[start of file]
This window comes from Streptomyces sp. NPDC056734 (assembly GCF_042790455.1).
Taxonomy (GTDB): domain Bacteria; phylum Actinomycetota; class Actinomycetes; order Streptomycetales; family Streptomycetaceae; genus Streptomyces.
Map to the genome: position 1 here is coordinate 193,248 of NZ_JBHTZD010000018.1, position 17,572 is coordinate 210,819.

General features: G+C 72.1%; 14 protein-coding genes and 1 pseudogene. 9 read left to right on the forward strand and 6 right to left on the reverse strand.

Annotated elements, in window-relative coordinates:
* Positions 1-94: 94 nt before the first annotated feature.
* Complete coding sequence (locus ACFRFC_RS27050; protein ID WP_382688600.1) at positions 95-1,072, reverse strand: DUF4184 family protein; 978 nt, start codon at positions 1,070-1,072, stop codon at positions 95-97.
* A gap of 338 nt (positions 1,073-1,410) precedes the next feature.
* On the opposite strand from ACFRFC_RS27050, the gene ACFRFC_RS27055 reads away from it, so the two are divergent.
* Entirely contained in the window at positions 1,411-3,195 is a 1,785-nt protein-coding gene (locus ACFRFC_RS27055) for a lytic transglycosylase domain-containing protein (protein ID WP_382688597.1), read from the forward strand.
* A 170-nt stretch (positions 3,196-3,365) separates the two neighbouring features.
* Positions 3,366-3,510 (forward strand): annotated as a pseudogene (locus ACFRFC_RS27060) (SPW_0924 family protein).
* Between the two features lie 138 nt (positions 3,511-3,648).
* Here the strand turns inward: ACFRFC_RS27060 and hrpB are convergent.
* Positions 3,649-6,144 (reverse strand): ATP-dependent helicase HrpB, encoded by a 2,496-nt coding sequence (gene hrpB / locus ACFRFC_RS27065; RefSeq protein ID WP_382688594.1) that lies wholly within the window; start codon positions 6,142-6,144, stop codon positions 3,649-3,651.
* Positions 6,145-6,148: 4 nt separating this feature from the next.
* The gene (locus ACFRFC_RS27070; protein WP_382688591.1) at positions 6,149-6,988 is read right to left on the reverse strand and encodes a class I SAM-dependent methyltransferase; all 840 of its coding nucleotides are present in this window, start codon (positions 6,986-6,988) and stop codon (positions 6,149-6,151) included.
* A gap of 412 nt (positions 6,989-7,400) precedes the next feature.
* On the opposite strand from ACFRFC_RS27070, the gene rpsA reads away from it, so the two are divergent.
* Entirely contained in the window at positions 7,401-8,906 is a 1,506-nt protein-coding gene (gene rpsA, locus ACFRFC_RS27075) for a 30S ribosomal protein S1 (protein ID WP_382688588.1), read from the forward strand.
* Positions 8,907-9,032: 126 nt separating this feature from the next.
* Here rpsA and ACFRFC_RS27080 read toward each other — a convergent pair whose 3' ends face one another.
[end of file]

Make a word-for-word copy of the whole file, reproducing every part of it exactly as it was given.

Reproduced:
This window comes from Streptomyces sp. NPDC056734 (assembly GCF_042790455.1).
Taxonomy (GTDB): domain Bacteria; phylum Actinomycetota; class Actinomycetes; order Streptomycetales; family Streptomycetaceae; genus Streptomyces.
Map to the genome: position 1 here is coordinate 193,248 of NZ_JBHTZD010000018.1, position 17,572 is coordinate 210,819.

General features: G+C 72.1%; 14 protein-coding genes and 1 pseudogene. 9 read left to right on the forward strand and 6 right to left on the reverse strand.

Annotated elements, in window-relative coordinates:
* Positions 1-94: 94 nt before the first annotated feature.
* Complete coding sequence (locus ACFRFC_RS27050; protein ID WP_382688600.1) at positions 95-1,072, reverse strand: DUF4184 family protein; 978 nt, start codon at positions 1,070-1,072, stop codon at positions 95-97.
* A gap of 338 nt (positions 1,073-1,410) precedes the next feature.
* On the opposite strand from ACFRFC_RS27050, the gene ACFRFC_RS27055 reads away from it, so the two are divergent.
* Entirely contained in the window at positions 1,411-3,195 is a 1,785-nt protein-coding gene (locus ACFRFC_RS27055) for a lytic transglycosylase domain-containing protein (protein ID WP_382688597.1), read from the forward strand.
* A 170-nt stretch (positions 3,196-3,365) separates the two neighbouring features.
* Positions 3,366-3,510 (forward strand): annotated as a pseudogene (locus ACFRFC_RS27060) (SPW_0924 family protein).
* Between the two features lie 138 nt (positions 3,511-3,648).
* Here the strand turns inward: ACFRFC_RS27060 and hrpB are convergent.
* Positions 3,649-6,144 (reverse strand): ATP-dependent helicase HrpB, encoded by a 2,496-nt coding sequence (gene hrpB / locus ACFRFC_RS27065; RefSeq protein ID WP_382688594.1) that lies wholly within the window; start codon positions 6,142-6,144, stop codon positions 3,649-3,651.
* Positions 6,145-6,148: 4 nt separating this feature from the next.
* The gene (locus ACFRFC_RS27070; protein WP_382688591.1) at positions 6,149-6,988 is read right to left on the reverse strand and encodes a class I SAM-dependent methyltransferase; all 840 of its coding nucleotides are present in this window, start codon (positions 6,986-6,988) and stop codon (positions 6,149-6,151) included.
* A gap of 412 nt (positions 6,989-7,400) precedes the next feature.
* On the opposite strand from ACFRFC_RS27070, the gene rpsA reads away from it, so the two are divergent.
* Entirely contained in the window at positions 7,401-8,906 is a 1,506-nt protein-coding gene (gene rpsA, locus ACFRFC_RS27075) for a 30S ribosomal protein S1 (protein ID WP_382688588.1), read from the forward strand.
* Positions 8,907-9,032: 126 nt separating this feature from the next.
* Here rpsA and ACFRFC_RS27080 read toward each other — a convergent pair whose 3' ends face one another.